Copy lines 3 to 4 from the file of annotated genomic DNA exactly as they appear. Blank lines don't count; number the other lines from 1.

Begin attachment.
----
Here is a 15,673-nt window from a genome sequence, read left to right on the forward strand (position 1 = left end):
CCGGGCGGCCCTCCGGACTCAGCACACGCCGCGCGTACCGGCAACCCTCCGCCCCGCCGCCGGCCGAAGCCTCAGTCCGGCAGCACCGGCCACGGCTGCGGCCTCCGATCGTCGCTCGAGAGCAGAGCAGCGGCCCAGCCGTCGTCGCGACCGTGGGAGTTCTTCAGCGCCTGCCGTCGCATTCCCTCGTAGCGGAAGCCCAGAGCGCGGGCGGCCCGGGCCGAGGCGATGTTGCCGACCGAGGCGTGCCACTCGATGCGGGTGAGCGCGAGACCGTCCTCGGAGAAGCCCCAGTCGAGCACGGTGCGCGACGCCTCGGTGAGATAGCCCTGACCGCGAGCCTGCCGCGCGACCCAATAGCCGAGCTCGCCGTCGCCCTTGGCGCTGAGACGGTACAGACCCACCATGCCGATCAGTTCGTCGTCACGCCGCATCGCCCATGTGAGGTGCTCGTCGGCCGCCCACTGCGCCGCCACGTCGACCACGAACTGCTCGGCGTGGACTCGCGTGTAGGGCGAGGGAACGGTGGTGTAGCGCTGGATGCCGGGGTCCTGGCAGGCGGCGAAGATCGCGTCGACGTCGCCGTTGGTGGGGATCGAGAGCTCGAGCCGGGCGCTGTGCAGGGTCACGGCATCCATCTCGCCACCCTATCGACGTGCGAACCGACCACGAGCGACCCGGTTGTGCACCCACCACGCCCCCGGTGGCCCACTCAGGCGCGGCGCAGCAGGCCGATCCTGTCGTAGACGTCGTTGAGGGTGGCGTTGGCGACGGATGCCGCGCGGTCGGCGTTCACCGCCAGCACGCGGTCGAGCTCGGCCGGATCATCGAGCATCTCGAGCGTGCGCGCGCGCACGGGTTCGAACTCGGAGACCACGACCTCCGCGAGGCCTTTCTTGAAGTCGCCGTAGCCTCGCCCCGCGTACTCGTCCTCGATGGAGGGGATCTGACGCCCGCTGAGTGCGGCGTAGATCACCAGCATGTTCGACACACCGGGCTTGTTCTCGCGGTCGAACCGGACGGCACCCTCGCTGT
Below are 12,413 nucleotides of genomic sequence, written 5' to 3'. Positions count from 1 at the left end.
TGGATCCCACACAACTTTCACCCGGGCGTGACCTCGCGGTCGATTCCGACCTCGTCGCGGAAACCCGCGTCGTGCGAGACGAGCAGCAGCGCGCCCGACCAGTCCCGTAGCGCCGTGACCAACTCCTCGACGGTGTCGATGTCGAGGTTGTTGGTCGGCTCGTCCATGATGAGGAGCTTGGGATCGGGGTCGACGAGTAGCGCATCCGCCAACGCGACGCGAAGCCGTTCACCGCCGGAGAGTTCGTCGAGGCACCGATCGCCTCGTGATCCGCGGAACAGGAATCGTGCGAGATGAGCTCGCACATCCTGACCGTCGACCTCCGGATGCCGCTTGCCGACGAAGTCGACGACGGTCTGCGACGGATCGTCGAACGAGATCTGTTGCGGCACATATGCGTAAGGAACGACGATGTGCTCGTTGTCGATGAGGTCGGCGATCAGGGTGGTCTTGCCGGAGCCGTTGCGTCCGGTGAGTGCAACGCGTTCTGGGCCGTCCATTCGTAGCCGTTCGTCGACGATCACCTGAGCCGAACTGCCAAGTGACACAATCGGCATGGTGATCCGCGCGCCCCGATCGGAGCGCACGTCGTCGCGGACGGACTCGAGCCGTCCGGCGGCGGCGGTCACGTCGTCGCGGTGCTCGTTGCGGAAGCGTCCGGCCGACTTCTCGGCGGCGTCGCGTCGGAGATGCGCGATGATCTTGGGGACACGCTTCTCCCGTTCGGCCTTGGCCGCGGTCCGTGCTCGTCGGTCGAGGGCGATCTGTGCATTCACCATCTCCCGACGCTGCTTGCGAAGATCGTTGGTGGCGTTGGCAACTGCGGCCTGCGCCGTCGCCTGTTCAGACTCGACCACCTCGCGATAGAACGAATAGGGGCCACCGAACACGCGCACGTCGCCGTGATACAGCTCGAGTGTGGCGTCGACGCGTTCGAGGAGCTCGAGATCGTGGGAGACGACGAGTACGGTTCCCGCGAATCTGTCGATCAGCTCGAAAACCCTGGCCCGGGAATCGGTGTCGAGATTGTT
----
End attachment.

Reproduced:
Below are 12,413 nucleotides of genomic sequence, written 5' to 3'. Positions count from 1 at the left end.
TGGATCCCACACAACTTTCACCCGGGCGTGACCTCGCGGTCGATTCCGACCTCGTCGCGGAAACCCGCGTCGTGCGAGACGAGCAGCAGCGCGCCCGACCAGTCCCGTAGCGCCGTGACCAACTCCTCGACGGTGTCGATGTCGAGGTTGTTGGTCGGCTCGTCCATGATGAGGAGCTTGGGATCGGGGTCGACGAGTAGCGCATCCGCCAACGCGACGCGAAGCCGTTCACCGCCGGAGAGTTCGTCGAGGCACCGATCGCCTCGTGATCCGCGGAACAGGAATCGTGCGAGATGAGCTCGCACATCCTGACCGTCGACCTCCGGATGCCGCTTGCCGACGAAGTCGACGACGGTCTGCGACGGATCGTCGAACGAGATCTGTTGCGGCACATATGCGTAAGGAACGACGATGTGCTCGTTGTCGATGAGGTCGGCGATCAGGGTGGTCTTGCCGGAGCCGTTGCGTCCGGTGAGTGCAACGCGTTCTGGGCCGTCCATTCGTAGCCGTTCGTCGACGATCACCTGAGCCGAACTGCCAAGTGACACAATCGGCATGGTGATCCGCGCGCCCCGATCGGAGCGCACGTCGTCGCGGACGGACTCGAGCCGTCCGGCGGCGGCGGTCACGTCGTCGCGGTGCTCGTTGCGGAAGCGTCCGGCCGACTTCTCGGCGGCGTCGCGTCGGAGATGCGCGATGATCTTGGGGACACGCTTCTCCCGTTCGGCCTTGGCCGCGGTCCGTGCTCGTCGGTCGAGGGCGATCTGTGCATTCACCATCTCCCGACGCTGCTTGCGAAGATCGTTGGTGGCGTTGGCAACTGCGGCCTGCGCCGTCGCCTGTTCAGACTCGACCACCTCGCGATAGAACGAATAGGGGCCACCGAACACGCGCACGTCGCCGTGATACAGCTCGAGTGTGGCGTCGACGCGTTCGAGGAGCTCGAGATCGTGGGAGACGACGAGTACGGTTCCCGCGAATCTGTCGATCAGCTCGAAAACCCTGGCCCGGGAATCGGTGTCGAGATTGTT